A 30-minute follow-up piece for Roger & Me, this was first shown when that film was broadcast as part of the PBS series P.O.V. Moore briefly re-examines the economic collapse of Flint and ... See full summary »
Janet K. Rauch
In this cable show, muckraking director Michael Moore continues his war against all the wrongs committed by greedy businesses, the callous wealthy and opportunistic politicians that exploit the little person in society. To that end, we have his standard protest pranks, investigative reports and satiric games with the audience. Written by
Kenneth Chisholm <email@example.com>
In the Sodomobile piece, there is a diagram of the U.S. showing that Tennesee is a state where sodomy is illegal, yet when Moore and friends arrive in Tennesee, Michael's voice over claims the exact opposite. See more »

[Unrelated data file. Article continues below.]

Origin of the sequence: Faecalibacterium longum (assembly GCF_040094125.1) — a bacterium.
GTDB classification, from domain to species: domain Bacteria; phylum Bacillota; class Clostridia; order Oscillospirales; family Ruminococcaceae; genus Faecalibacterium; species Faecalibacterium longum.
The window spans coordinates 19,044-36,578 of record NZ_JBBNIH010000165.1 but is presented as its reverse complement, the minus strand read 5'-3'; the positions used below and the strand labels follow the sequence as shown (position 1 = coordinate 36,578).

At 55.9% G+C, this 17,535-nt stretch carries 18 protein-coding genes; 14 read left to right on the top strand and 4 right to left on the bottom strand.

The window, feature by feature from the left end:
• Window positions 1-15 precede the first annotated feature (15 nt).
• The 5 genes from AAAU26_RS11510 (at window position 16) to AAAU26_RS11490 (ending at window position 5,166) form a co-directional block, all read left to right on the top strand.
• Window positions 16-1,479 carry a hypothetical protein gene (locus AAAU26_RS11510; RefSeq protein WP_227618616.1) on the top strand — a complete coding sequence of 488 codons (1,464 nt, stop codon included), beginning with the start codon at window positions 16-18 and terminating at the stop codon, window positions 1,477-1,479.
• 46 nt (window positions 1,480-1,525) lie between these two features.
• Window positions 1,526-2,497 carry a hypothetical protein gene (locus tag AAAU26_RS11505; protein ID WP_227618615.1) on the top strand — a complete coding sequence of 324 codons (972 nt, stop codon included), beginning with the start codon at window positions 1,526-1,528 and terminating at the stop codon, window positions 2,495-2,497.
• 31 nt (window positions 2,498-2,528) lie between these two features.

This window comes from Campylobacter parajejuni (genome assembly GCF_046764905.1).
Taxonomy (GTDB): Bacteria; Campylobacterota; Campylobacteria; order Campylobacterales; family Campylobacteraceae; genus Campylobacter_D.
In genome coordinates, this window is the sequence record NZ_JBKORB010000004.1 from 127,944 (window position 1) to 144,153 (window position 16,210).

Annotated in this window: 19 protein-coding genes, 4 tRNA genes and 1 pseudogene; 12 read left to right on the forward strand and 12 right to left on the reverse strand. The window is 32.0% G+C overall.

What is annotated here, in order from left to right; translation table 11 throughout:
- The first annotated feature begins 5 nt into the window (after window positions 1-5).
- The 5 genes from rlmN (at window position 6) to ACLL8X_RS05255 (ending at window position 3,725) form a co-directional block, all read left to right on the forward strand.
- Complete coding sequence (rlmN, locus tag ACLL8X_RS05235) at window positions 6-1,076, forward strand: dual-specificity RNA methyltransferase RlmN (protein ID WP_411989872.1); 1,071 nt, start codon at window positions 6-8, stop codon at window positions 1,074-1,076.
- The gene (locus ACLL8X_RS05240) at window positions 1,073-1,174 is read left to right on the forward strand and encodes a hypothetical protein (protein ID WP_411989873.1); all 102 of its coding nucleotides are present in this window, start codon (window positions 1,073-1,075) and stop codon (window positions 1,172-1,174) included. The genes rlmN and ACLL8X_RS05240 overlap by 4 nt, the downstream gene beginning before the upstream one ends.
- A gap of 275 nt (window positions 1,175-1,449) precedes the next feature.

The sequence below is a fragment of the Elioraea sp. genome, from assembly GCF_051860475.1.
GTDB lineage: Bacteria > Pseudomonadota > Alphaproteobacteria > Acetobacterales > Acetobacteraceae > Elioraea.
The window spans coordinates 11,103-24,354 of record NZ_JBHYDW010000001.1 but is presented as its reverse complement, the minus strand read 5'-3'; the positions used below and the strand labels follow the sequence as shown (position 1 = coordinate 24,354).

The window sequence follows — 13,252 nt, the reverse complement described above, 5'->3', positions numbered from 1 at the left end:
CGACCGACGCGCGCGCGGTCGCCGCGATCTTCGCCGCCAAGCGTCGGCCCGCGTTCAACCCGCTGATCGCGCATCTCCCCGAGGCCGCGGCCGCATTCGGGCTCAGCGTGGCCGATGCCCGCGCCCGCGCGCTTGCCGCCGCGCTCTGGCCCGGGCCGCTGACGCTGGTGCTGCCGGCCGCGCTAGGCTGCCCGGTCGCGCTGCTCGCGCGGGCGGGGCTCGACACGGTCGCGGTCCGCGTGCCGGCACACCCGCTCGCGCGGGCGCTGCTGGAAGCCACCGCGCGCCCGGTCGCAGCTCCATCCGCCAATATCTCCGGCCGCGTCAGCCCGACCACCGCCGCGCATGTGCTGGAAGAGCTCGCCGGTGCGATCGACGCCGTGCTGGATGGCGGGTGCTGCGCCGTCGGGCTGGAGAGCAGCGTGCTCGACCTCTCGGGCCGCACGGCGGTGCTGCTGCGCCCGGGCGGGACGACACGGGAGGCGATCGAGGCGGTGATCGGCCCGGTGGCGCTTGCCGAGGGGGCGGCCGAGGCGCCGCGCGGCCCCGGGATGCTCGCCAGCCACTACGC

Yes, Micheal Moore was viewed as corrupt himself with his pseudo-documentary "Fahrenheit 911". So maybe he was having a bad year when he screwed up and fell into the same class of people who thought that the USA didn't really land on the moon.
But prior to that, in his second season of "The Awful Truth", Mr. Moore got his talent in a deserving spotlight. I especially enjoyed seeing his victims shy away from the camera, like in the episode where he exposed the Public Defenders Office in Nevada for sending 900 people to prison without a trial. Yep, without a trial. You gotta watch it to see the crap that a bureaucracy can pull on an unsuspecting person with regard to their rights.
I don't know why there was no season after his 2nd, but Moore did a good job at exposing corruption in his short-lived series "The Awful Truth".
And yes he did put his foot in his mouth with "911", but we can forgive him for that, because he has grown used to the idea of corruption.
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